This article is a first draft and needs review + editing. This is not its final incarnation
Obsidian is a self-described knowledge-base of local knowledge - but it’s essentially an IDE for Markdown files with a few extra bells and whistles.
In my previous article, I write about how I found a bullet journal really useful for allowing unstructured thoughts to be stored in a single place, without the implicit pressure of wasting space.
Obsidian scratches the same itch. I can develop my notes and knowledge base as much (or as little) as I want. And it’s freeing.
One of the core features they provide is recurring Daily Notes. This has been invaluable for keeping track of my active tasks for work.
In the past, I had a desk calendar, with a small space for each day during the week - which would inevitably overflow into other pages. It was a great quick reference to get started in the morning - and possibly more importantly - to allow my brain to shut off once work was done.
There are also Weekly and Monthly variants, but I don’t find they’re quite for me
Other Built-In Features
Other really useful features I’ve found have been:
- The ability to Present your notes - I don’t have to power up the beefy PowerPoint to illustrate a simple idea
- Mermaid support, for quick reference diagrams
Obisidan offers a few premium features - Sync and Publish being the main two.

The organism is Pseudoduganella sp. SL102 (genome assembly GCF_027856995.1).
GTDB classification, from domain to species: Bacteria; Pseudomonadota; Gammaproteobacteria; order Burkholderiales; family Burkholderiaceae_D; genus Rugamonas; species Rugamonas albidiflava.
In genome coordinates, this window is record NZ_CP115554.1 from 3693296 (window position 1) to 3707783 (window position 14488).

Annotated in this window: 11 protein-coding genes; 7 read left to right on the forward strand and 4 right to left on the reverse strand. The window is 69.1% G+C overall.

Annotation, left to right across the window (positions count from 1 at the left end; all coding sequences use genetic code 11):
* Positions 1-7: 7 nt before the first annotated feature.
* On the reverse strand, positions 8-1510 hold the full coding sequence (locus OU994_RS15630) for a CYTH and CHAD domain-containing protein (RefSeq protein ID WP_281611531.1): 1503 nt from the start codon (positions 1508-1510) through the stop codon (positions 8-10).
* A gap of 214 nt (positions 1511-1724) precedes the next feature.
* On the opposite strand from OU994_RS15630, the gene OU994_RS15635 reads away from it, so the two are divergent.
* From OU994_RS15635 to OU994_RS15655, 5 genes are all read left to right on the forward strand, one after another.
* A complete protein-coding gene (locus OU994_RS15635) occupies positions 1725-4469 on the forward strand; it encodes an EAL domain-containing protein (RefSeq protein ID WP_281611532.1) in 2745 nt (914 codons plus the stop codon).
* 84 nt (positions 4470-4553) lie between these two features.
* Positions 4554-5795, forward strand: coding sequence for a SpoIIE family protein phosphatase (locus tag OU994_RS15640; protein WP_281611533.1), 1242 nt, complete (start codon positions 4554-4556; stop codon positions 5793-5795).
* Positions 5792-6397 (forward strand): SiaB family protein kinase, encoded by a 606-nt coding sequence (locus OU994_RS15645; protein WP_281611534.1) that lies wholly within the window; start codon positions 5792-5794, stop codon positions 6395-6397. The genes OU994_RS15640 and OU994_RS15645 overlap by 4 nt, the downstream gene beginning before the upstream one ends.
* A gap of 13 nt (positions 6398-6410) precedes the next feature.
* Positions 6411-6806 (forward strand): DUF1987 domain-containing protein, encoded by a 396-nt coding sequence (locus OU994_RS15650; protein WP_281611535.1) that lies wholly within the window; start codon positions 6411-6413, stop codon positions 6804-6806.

With Obsidian’s community plugins, it’s reasonably straightforward to connect your files with git and have a backup system across multiple devices.
YAFPA (“Yet Another Free Publish Alternative”) has also allowed me to publish select notes to the web. You’re probably reading this on this solution right now! This wasn’t quite as straightforward, but with a combination of GitHub Actions and Netify, I have it working autonomously. When I write something publishable in my notes, it’ll be online within the hour.
The main thing I’m missing is the Mobile app. And I may be able to solve this at some point (for having it on the go would be very handy), but for now, it’s not super vital to me
(TODO: sequence diagram of auto-publishing)
So let’s have a look at what I’ve replaced by using obsidian:
graph TD O["Obsidian"] A1["Paper Notebooks"] A2["Desk Calendar"] A3["OneNote"] A4["Notion"] A5["TiddlyWiki"] A6["Google Sheets"] B1["Personal Blog"] B2["Medium"] C["DeviantArt (Writing)"] D["PlantUML"] PowerPoint --> O subgraph notes A1 A2 A3 A4 A5 A6 end subgraph publishing B1 B2 end A1 --> O A2 --> O A3 --> O A4 --> O A5 --> O A6 --> O B1 --> O B2 --> O C --> O D --> O
Of course, not everything is a perfect replacement, but certainly my knowledge is a lot more centralized and cohesive now.
It has somewhat superceded my Bullet Journal, but I still find value there - but the focus is now on freeform drawing, than knowledge collation or task tracking.